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Letters to the Editor: May 26, 2020

Post Office Not Subsidized by Government

In regards to the “Viewpoint” in Numismatic News Vol. 69 No. 9, written by Ron Thompson. Congress does not subsidize the Post Office. We do not get one red penny from Congress. We earn all of our money from stamp sales and postage on packages. The only thing Congress does for the Post Office is to make the legal rules and get in the way. The U.S. Mint is the only branch of the government that makes money, and they have the support of the government too. Mr. Thompson made sense talking about coins but not about the United States Postal Service.

Douglas E. Meyer

Cent Collection Began Year of Marriage

I always look forward to getting the first cent of the current year as I have a Damasco cent album that I use to store them. I started collecting them in 1985, the year I got married. Each cent looks as new as when I first put them in there. This new 2020 cent has a “D” mintmark.

Every time my son and I pass a Coinstar machine, we always look in the reject slot to see if there are any coins in there. We have found coins from several foreign countries and worn U.S. coins. I have even received a 2005-S proof nickel in change a few months ago from a drugstore. Coin collecting is a fun and educational hobby.

Helen Desens
Covina, Calif.

Basketball Coins’ On-Sale Date Causes Confusion

The Mint offers courtesy but lacks updating current information to phone sales personnel. On April 4 in the early morning, I called to order the newly released Basketball Hall of Fame coins and I was amazed that my call was answered almost immediately. This just doesn’t happen with calls for the special limited-edition products, as the bulk retail buyers seem to tie up all the lines, not to mention purchases the bulk of the coins, causing us collectors to wait in line for a sales rep. to take our call, only to tell us the product has been sold out.

A courteous lady fielded my call and politely told me that the sale had been canceled due to the pandemic. When I asked if a future date had been set, I was again politely told that it had not been established. Your article in the April 14, 2020, issue of Numismatic News said that, while the April 4 date was canceled, a new date of April 9 would proceed with the sale. This was a statement credited to Mint officials in a March 16 release, nearly three weeks prior to the April 4 date and said that introductory prices would be good through 3 p.m. on May 11.

Why wasn’t this information given to the sales personnel at the Mint so that they could politely advise Mint customers? My call to the Mint on April 14 advised me the Basketball Hall of Fame coins were not available on April 9 and that no date was available at the time to purchase some. Does the Mint really know what they are doing or was the NN article an error?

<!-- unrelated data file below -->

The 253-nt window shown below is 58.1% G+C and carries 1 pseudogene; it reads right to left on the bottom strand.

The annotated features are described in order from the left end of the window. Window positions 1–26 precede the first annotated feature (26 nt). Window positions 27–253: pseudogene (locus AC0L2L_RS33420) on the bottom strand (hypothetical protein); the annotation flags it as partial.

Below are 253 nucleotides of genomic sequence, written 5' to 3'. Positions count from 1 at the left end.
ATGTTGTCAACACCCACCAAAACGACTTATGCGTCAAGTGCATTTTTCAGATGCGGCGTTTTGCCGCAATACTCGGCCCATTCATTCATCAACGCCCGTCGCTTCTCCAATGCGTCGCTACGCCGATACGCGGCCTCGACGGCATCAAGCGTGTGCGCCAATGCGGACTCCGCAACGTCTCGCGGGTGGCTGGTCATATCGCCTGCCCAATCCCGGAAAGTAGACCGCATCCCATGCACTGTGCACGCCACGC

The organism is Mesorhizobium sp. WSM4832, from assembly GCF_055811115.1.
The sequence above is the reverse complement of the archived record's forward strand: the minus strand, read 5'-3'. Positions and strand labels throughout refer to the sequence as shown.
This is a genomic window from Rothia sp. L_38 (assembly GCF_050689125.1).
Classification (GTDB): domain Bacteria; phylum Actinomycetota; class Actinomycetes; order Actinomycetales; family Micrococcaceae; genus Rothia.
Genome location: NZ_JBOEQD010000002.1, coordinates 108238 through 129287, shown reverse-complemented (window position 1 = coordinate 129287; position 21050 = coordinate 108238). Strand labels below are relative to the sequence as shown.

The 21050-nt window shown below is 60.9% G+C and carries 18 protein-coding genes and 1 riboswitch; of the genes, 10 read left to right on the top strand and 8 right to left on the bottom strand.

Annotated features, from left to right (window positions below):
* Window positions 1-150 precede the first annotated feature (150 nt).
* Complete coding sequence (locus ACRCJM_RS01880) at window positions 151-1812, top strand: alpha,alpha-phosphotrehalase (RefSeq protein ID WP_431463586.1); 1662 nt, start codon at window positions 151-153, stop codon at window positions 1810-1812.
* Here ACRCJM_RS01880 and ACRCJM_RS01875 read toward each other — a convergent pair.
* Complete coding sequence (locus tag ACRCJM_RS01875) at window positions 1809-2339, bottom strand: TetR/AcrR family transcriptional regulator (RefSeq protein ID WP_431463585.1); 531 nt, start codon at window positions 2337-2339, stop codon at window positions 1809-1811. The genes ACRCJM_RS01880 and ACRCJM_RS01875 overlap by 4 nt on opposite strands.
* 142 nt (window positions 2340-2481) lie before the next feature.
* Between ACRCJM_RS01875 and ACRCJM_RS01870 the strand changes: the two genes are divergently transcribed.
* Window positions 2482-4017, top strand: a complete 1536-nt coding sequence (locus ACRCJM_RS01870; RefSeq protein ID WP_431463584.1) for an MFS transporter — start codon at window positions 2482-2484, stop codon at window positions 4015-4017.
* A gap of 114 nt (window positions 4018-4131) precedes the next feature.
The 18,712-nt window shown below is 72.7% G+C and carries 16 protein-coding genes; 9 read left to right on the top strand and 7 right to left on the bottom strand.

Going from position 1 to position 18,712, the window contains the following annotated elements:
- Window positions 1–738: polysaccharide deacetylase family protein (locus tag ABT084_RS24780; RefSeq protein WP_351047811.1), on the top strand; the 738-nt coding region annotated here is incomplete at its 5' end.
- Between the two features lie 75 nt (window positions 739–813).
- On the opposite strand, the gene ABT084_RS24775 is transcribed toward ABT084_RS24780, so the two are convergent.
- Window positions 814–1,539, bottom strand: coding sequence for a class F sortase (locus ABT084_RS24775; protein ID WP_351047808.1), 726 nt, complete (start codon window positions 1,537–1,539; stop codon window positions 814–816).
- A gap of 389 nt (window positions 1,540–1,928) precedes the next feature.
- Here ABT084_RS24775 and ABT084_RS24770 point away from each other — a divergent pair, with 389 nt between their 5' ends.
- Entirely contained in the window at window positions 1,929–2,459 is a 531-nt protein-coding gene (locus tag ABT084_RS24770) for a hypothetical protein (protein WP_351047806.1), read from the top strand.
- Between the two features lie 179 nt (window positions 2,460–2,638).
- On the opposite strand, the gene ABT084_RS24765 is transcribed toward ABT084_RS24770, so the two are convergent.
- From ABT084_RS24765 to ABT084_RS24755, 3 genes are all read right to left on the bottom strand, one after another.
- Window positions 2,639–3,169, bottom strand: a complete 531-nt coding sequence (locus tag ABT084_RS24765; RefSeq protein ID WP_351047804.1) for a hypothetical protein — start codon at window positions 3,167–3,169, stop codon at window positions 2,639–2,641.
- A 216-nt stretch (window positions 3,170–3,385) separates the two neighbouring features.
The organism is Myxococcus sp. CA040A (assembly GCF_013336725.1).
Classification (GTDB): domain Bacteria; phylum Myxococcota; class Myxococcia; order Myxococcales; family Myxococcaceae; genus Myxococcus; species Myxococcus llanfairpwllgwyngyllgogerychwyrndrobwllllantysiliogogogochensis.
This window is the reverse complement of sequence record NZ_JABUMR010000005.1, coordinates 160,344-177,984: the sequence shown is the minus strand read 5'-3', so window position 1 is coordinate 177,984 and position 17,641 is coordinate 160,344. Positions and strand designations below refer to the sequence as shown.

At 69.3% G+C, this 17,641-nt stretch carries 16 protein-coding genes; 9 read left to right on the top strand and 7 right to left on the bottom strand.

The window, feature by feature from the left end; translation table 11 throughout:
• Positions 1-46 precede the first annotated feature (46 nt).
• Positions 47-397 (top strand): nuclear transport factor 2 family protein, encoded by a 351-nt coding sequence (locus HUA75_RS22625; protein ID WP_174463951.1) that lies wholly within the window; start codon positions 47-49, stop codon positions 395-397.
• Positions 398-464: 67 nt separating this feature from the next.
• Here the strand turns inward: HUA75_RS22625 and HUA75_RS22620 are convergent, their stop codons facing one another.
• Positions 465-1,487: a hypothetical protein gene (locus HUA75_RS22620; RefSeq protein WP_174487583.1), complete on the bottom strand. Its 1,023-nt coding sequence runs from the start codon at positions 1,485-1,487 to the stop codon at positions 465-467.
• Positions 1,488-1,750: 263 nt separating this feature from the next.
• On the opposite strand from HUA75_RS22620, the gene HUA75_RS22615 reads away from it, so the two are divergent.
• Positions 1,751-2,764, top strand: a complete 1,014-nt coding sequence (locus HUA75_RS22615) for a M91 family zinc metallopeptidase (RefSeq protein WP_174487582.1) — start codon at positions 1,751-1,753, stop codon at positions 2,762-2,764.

I’m curious to know who to blame.

Robert Kraemer
Ettrick, Wisc.

Editor’s Note: Numismatic News received an email communication from the Mint stating the on-sale date move from April 4 to April 9. An April 30 announcement from the Mint lists an updated on-sale date of June 4.

What to Do with ‘W’ Coins in Proof, Mint Sets?

Should the W-mint coins that come with the proof and mint sets be placed in a 2x2? Or can they be left as the Mint packaged them?

A. Benton
Myrtle Beach, S.C.

Extra Quarter Found in Silver Proof Set

I have been purchasing clad and silver proof sets from the U.S. Mint for 12 years. I have never had any problems with the shipping or quality of their products. I received my 2020 silver proof sets on April 26. Upon opening the first one, to my surprise, there was an extra Tall Grass Prairie quarter loose in the quarter proof capsule. You can tell the coin has shifted due to slight marks left on the plastic covering the coins.

I have a few questions.

1. Is this a mint error, mistake, variety or an oddity?

2. Has this ever happened before? If so, with what frequency?

3. Does this add any value other than the extra 25-cent value of the extra quarter?

I thank you in advance for any information you may be able to provide.

Larry Downing
Henderson, Texas

First 2020 Coins Found Later than Usual

On April 21 I received the first 2020 coins from circulation. They were two one-cent coins in change from a local grocery store. I’ve heard no one else mention new coins from circulation yet, though I’m sure they must be out there by now. This just seems so late for my first ones. Any comment?

Ron Rushton
Meadville, Pa.

Rise in Price for Bullion Quarters Questionable

I collect the bullion version of the 5-ounce quarters. I had always paid about $3 per ounce extra. I believe that suppliers are required to do so. Now that silver had dropped in price, the price of the item is now about $7 per ounce instead of a $15 overhead. Now they are charging about $35 per coin. The reason I started this series was that the premium was reasonable.

My question is this: Is this legal? I thought as a supplier they had to charge a certain fee of around $3 per ounce.

John (Last name withheld)
Address Withheld

This article was originally published in Numismatic News. 

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